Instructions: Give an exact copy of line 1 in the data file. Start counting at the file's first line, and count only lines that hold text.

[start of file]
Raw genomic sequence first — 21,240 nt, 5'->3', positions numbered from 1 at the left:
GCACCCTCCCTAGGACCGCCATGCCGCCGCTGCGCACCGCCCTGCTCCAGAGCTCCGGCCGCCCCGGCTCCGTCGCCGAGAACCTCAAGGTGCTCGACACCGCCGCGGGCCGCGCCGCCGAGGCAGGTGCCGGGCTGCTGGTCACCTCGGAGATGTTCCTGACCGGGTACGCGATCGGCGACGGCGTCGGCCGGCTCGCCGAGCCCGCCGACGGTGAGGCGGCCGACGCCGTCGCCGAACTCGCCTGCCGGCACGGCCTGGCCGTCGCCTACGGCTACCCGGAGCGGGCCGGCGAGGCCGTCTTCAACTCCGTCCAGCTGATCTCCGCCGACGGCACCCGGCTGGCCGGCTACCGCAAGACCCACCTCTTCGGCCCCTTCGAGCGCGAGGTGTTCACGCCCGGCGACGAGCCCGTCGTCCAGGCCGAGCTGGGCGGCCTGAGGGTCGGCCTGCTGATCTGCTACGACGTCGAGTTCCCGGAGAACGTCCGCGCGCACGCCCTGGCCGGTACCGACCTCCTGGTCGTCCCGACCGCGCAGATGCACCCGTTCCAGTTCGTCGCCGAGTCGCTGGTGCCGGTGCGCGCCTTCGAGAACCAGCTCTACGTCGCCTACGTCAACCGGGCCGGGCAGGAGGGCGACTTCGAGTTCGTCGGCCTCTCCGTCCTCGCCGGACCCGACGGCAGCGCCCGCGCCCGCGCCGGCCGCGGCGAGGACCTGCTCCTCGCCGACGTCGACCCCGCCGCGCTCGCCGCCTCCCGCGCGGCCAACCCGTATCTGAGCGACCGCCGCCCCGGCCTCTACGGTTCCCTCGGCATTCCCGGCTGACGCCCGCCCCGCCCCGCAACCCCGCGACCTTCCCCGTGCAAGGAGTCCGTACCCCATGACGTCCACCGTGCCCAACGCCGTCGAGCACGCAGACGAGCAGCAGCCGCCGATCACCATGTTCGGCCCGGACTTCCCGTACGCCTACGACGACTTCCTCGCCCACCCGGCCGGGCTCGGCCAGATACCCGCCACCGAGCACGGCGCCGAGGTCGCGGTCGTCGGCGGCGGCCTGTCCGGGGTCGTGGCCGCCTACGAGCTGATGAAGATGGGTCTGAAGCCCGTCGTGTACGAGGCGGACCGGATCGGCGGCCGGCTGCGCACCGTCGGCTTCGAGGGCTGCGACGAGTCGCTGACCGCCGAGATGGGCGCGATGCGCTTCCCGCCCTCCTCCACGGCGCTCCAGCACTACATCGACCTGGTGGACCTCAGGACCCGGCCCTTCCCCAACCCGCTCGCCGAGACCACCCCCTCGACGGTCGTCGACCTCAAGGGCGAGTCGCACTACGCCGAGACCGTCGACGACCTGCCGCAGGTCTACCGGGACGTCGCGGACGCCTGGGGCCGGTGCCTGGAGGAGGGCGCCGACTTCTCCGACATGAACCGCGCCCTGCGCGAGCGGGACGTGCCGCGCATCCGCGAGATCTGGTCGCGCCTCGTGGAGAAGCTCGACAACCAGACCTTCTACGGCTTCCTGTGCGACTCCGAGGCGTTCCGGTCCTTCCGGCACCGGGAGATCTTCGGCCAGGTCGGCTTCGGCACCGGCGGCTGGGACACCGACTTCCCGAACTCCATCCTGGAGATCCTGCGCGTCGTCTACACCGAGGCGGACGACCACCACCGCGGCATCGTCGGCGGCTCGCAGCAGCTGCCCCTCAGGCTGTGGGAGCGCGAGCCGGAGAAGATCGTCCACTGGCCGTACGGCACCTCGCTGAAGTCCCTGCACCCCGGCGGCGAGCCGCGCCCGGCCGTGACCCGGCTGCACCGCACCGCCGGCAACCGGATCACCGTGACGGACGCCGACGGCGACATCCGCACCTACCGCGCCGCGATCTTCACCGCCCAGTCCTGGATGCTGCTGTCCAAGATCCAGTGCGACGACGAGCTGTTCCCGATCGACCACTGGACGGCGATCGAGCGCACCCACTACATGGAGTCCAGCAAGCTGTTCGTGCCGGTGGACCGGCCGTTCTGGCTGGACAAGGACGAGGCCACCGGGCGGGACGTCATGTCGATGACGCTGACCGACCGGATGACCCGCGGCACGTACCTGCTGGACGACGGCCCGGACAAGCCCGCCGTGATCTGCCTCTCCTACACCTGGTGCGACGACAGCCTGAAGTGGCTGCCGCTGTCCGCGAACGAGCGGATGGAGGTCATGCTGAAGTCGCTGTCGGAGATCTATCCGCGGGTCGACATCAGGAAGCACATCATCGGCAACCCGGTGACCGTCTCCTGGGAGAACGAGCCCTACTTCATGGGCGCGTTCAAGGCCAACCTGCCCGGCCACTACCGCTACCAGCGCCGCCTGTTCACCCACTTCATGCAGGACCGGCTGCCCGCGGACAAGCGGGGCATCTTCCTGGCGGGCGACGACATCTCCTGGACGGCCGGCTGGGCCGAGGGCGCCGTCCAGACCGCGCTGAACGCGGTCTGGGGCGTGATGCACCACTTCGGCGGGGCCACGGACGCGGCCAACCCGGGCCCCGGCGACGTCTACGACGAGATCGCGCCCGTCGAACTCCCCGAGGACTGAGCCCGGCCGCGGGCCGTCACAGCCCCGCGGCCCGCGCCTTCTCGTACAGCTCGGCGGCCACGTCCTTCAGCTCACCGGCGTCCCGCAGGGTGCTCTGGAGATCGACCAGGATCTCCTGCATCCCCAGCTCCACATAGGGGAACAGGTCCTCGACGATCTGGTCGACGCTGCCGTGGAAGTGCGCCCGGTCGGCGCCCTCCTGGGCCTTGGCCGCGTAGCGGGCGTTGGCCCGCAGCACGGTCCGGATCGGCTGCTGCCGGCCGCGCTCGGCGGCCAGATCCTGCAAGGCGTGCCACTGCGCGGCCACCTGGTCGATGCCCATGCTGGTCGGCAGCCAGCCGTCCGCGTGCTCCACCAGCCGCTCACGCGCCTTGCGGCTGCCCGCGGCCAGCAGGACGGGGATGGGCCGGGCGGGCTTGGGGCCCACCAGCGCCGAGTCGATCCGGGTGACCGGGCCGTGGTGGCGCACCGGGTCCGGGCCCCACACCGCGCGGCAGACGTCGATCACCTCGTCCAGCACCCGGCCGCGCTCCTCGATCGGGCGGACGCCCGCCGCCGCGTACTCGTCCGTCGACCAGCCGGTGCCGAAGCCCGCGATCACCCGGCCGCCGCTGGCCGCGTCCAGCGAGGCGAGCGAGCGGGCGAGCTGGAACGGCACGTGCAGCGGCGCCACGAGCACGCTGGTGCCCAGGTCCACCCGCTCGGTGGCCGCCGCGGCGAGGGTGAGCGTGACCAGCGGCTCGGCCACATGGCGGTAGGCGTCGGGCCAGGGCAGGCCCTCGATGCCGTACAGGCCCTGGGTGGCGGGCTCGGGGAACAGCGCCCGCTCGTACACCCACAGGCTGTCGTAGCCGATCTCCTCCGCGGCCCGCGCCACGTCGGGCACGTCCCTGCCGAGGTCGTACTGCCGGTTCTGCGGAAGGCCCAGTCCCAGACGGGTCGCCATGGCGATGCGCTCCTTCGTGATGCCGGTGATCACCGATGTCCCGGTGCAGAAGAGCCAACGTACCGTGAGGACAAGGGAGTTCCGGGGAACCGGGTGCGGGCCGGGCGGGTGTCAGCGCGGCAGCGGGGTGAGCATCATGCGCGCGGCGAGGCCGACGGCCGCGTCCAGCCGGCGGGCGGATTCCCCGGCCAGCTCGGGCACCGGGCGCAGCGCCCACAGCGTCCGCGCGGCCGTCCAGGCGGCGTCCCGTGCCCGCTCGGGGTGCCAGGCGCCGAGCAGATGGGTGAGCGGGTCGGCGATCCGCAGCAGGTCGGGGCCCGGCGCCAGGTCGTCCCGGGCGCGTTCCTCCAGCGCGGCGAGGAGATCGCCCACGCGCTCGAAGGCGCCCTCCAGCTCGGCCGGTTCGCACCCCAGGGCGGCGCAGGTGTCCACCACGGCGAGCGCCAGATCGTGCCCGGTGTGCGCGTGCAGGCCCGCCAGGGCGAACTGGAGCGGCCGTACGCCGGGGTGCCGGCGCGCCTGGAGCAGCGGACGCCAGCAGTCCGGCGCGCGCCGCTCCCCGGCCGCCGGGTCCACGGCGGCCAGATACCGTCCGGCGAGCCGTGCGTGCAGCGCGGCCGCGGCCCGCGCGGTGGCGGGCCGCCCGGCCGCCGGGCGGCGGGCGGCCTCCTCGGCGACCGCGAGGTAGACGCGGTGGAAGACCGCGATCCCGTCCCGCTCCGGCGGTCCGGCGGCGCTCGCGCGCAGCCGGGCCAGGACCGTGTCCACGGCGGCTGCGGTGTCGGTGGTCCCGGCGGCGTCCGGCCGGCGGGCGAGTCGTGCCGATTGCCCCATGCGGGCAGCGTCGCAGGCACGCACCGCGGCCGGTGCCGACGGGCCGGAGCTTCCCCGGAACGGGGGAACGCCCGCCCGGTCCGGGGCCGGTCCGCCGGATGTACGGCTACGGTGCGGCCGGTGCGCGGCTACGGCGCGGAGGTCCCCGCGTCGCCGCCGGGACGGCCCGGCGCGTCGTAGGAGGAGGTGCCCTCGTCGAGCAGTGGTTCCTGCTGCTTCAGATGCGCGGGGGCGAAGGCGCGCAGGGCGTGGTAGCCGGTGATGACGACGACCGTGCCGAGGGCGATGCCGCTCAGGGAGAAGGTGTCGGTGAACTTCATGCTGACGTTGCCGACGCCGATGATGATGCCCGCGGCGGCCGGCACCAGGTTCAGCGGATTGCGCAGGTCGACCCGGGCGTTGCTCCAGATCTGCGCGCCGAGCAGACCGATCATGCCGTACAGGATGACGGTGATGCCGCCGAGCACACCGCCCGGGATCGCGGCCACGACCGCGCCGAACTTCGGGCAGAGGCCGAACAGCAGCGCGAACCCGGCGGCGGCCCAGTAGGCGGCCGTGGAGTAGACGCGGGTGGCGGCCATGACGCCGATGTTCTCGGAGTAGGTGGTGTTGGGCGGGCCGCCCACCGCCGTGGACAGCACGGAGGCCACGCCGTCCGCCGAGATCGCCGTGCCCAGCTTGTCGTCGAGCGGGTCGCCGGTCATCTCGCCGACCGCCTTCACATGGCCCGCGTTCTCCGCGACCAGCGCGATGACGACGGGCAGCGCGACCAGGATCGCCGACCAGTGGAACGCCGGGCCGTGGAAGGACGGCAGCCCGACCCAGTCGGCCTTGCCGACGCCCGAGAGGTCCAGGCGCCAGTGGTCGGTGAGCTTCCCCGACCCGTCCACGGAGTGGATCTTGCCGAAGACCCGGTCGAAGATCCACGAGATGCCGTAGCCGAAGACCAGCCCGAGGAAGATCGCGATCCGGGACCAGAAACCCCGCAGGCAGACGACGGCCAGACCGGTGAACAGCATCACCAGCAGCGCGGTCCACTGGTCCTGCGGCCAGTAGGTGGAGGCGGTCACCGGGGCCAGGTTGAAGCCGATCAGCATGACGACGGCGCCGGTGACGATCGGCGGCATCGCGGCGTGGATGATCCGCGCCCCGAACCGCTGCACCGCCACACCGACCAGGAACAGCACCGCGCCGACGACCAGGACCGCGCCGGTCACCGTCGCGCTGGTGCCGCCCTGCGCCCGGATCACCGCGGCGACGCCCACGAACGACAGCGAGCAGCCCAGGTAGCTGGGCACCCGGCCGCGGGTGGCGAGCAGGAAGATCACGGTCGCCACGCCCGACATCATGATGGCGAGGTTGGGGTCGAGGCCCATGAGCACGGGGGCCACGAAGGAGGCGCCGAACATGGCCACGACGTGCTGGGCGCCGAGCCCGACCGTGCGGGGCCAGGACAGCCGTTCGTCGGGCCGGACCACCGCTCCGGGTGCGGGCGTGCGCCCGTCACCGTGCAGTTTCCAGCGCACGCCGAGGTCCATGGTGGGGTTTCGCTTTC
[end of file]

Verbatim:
Raw genomic sequence first — 21,240 nt, 5'->3', positions numbered from 1 at the left: